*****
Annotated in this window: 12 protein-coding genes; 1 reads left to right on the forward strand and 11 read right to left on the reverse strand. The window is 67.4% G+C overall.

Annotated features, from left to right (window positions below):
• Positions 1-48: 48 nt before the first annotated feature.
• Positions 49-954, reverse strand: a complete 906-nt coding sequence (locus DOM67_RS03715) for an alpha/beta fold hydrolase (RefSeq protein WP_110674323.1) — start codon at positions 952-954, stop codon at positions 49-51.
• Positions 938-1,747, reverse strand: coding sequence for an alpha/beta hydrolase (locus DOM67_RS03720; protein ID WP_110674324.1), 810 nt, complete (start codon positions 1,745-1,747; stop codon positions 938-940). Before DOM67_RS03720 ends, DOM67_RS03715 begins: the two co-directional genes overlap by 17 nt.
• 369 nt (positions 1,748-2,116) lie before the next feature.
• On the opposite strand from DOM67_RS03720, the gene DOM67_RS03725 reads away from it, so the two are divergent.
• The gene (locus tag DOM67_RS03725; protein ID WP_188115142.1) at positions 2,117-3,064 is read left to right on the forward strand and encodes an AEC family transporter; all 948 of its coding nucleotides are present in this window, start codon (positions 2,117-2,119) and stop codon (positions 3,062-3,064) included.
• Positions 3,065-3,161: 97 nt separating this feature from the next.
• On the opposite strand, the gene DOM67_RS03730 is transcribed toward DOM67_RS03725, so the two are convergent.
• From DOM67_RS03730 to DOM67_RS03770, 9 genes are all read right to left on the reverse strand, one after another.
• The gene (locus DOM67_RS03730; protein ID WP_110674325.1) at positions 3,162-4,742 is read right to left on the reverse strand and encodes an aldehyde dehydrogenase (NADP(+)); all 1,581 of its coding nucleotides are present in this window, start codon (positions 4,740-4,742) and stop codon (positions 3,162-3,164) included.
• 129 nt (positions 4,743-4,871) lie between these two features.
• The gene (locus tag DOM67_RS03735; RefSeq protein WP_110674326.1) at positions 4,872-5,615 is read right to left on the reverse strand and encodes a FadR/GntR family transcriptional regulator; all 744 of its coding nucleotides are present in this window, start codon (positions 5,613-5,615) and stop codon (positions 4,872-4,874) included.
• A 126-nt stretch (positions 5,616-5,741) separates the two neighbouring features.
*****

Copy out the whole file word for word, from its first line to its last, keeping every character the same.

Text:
Annotated in this window: 12 protein-coding genes; 1 reads left to right on the forward strand and 11 read right to left on the reverse strand. The window is 67.4% G+C overall.

Annotated features, from left to right (window positions below):
• Positions 1-48: 48 nt before the first annotated feature.
• Positions 49-954, reverse strand: a complete 906-nt coding sequence (locus DOM67_RS03715) for an alpha/beta fold hydrolase (RefSeq protein WP_110674323.1) — start codon at positions 952-954, stop codon at positions 49-51.
• Positions 938-1,747, reverse strand: coding sequence for an alpha/beta hydrolase (locus DOM67_RS03720; protein ID WP_110674324.1), 810 nt, complete (start codon positions 1,745-1,747; stop codon positions 938-940). Before DOM67_RS03720 ends, DOM67_RS03715 begins: the two co-directional genes overlap by 17 nt.
• 369 nt (positions 1,748-2,116) lie before the next feature.
• On the opposite strand from DOM67_RS03720, the gene DOM67_RS03725 reads away from it, so the two are divergent.
• The gene (locus tag DOM67_RS03725; protein ID WP_188115142.1) at positions 2,117-3,064 is read left to right on the forward strand and encodes an AEC family transporter; all 948 of its coding nucleotides are present in this window, start codon (positions 2,117-2,119) and stop codon (positions 3,062-3,064) included.
• Positions 3,065-3,161: 97 nt separating this feature from the next.
• On the opposite strand, the gene DOM67_RS03730 is transcribed toward DOM67_RS03725, so the two are convergent.
• From DOM67_RS03730 to DOM67_RS03770, 9 genes are all read right to left on the reverse strand, one after another.
• The gene (locus DOM67_RS03730; protein ID WP_110674325.1) at positions 3,162-4,742 is read right to left on the reverse strand and encodes an aldehyde dehydrogenase (NADP(+)); all 1,581 of its coding nucleotides are present in this window, start codon (positions 4,740-4,742) and stop codon (positions 3,162-3,164) included.
• 129 nt (positions 4,743-4,871) lie between these two features.
• The gene (locus tag DOM67_RS03735; RefSeq protein WP_110674326.1) at positions 4,872-5,615 is read right to left on the reverse strand and encodes a FadR/GntR family transcriptional regulator; all 744 of its coding nucleotides are present in this window, start codon (positions 5,613-5,615) and stop codon (positions 4,872-4,874) included.
• A 126-nt stretch (positions 5,616-5,741) separates the two neighbouring features.